Thursday, October 24, 2013

Handy Woman

Hi, my name is Cassie, and I love power tools.

Wait, this isn't Power Tool User's Anonymous? Damn.

I first used a framing nail gun when I was all of 11 years old. It was pretty damn comical, actually, since I wasn't quite big enough to handle the recoil, so every time I put a nail in the floor, it would push me back a foot. Picture it- a pipsqueak of a tween with a nail gun that weighed 1/10th of her body weight. I'd lean over, put a nail in the floor, fly back a foot, waddle forward 2 feet, and repeat.

It's easy for me to know why I love tools so much. They allow me to create, to change the world around me. Things take me a lot longer to do these days, with the whole being disabled thing, but I find that if I approach a project slowly, surely, and in pieces, I can still do quite a bit. And well, what I can't do I can often bribe my parents into helping with. I've been catching up on some planned projects this last week, so I figured I'd picture bomb the blog for fun.

First up, I finally managed to get rid of the hideous vertical blinds on my back door. I am not a fan of those things. The replacement is a system from Ikea that consists of 3 off white lace panels, each in it's own track and able to slide the full length of the door.

As I was trimming the ridiculously long lace panels, I realized I had more than enough fabric left over to cover the glass fronts on a cabinet in my kitchen. It's a liquor cabinet with glass on both sides, viewable from the kitchen and the dining room. I don't drink, so it's packed full of coffee cups and reusable shopping bags. Useful, but not so sexy. So I sexified it.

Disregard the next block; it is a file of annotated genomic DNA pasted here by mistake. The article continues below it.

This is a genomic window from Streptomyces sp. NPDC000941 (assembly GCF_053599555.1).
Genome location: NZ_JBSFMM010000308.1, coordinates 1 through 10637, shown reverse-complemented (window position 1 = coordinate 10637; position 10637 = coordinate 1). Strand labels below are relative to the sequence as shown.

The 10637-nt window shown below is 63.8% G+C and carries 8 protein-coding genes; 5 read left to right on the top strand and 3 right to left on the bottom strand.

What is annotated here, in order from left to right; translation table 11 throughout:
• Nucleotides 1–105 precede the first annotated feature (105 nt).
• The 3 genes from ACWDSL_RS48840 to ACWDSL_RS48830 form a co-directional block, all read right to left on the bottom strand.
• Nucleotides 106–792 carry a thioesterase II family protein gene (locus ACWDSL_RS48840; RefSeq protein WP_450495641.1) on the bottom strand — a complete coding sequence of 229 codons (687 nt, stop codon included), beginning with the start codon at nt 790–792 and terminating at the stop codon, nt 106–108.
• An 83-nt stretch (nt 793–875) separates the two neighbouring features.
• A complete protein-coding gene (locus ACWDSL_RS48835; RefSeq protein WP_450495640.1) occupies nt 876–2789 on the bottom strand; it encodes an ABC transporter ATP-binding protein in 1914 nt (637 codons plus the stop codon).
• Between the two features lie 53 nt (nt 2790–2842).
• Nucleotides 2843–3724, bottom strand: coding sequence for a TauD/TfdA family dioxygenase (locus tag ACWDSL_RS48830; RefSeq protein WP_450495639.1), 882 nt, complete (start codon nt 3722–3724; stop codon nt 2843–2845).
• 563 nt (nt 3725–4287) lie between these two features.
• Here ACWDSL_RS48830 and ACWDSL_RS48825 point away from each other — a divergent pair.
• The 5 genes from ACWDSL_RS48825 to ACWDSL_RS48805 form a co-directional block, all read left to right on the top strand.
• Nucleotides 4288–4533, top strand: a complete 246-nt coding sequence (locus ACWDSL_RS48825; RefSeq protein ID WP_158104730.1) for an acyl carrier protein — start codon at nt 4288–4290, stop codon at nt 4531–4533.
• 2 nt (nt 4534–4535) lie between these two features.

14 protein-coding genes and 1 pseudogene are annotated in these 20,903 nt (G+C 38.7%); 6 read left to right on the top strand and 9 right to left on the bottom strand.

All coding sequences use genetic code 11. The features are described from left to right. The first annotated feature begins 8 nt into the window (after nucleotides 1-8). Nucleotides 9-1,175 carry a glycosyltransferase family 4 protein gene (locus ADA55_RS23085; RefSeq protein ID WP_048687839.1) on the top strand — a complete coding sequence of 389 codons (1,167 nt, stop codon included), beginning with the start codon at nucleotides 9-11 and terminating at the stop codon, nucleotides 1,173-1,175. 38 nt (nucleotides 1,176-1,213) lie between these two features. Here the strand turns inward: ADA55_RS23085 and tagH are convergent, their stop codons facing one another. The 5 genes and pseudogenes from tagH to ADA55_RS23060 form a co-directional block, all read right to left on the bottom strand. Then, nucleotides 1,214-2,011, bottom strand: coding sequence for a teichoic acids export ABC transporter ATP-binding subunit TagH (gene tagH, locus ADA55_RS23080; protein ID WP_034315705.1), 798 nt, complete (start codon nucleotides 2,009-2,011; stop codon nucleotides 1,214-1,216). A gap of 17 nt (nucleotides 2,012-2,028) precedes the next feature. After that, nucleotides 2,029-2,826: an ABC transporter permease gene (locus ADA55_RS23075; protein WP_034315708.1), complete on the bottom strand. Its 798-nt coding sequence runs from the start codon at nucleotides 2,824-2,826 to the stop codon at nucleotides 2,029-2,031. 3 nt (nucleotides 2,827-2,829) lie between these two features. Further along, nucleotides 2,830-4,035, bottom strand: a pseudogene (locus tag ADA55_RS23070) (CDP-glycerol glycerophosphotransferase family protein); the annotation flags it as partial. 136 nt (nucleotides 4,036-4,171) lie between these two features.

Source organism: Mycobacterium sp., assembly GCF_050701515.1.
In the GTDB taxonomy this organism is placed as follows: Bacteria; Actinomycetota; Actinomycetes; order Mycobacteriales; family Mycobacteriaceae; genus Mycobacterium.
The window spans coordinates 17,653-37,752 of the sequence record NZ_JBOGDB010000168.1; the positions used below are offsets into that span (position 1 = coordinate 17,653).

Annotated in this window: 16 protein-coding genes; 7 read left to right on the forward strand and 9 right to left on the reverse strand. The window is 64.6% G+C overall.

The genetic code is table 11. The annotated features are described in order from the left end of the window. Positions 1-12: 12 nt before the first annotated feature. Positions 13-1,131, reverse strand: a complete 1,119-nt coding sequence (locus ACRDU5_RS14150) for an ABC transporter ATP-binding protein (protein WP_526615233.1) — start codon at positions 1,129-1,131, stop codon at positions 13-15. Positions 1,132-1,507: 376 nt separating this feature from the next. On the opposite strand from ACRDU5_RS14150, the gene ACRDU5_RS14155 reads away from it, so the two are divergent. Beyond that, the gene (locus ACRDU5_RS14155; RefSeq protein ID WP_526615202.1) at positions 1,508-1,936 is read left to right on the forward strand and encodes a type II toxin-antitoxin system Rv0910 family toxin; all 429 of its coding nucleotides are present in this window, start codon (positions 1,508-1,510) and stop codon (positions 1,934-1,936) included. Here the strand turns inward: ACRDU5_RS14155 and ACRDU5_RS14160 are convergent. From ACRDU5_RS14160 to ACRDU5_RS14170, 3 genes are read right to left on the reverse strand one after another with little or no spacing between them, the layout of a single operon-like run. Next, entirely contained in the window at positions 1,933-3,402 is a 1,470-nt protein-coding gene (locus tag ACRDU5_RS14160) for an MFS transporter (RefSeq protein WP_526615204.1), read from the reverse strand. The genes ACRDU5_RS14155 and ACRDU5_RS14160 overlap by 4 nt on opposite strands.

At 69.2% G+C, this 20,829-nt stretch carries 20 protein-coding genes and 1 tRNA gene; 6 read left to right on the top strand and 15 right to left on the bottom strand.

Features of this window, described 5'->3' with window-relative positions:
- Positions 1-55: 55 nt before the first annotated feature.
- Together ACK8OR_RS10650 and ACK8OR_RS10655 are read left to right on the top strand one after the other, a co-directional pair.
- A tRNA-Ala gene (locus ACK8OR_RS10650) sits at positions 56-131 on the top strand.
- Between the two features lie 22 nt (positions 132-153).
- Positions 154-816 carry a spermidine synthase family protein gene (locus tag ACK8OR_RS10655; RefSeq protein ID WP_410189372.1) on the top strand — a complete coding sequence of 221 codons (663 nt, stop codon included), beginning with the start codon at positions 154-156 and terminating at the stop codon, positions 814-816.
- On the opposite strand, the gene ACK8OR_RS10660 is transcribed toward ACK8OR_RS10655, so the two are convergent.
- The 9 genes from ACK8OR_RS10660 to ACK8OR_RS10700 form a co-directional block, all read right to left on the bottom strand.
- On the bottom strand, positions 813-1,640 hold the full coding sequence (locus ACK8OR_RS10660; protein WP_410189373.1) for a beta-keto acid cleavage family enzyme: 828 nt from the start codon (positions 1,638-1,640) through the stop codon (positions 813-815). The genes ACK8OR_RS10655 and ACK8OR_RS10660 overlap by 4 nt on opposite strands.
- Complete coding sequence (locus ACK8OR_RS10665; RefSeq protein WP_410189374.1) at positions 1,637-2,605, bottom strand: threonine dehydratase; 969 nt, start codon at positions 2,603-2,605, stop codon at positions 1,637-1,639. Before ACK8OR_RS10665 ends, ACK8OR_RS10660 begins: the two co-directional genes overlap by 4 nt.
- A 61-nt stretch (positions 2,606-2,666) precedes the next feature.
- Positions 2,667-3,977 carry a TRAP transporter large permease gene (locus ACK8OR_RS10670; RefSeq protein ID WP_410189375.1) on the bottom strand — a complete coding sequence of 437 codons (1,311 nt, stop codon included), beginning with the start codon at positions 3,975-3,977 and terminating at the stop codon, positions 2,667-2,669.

Steps to doing this (if you're interested):
1. Take the door off the cabinet.
2. Remove glass from door by removing the 4 small plastic pieces holding it in.

 3. Clean glass.
4. Cut some 3M Clear mounting strips (for those removable hooks) into very skinny little sections.
5. Apply clear adhesive strips to glass in several spots along each side (you can skip over where the plastic tension piece for holding in the glass goes- it will hold up the fabric for you there).

6. Attach lace panel to glass, watching the tension to keep the fabric taunt. Only removing the backing from the strips as you get to that side. Do each of the 4 sides (right, left, top, then bottom), then do the corners once the sides are anchored.
 7. Screw glass back into door, then attach to cabinet. Voila!

Last project of the week thus far as been finally assembling the drawers for the Ikea storage unit in my craft room. Now my pattern drafting supplies and fancy sewing scissors have a home.

Next up: finishing the kitchen table and saving my fall garden from the sudden and early winter.


  1. The cabinets with the fabric inside look fantastic - you've done an excellent job. I imagine it must provide you with an enormous sense of achievement to be able to look at the result of the tasks you've completed, with or without support, on the days your body is refusing to cooperate! There are many people who don't face the health challenges that you do on a daily basis who would be completely flummoxed by trying to do this kind of dig!

  2. Thank you! I love creating, changing things to fit what I want and need. I'm especially proud of the cabinent as I pulled that one off completely without help. Since it only took a stool to get me tall enough, a combo of upper body strength and crutches let me get up high enough to reach the cabinent. I also yanked out my entire summer garden yesterday, solo. Couldn't walk the rest of the night as I accidentally over did it, but I tore out all the dead and dying plants and prepped things for the light box we're constructing over the fall plants today. (Pics to come in a post tonight.)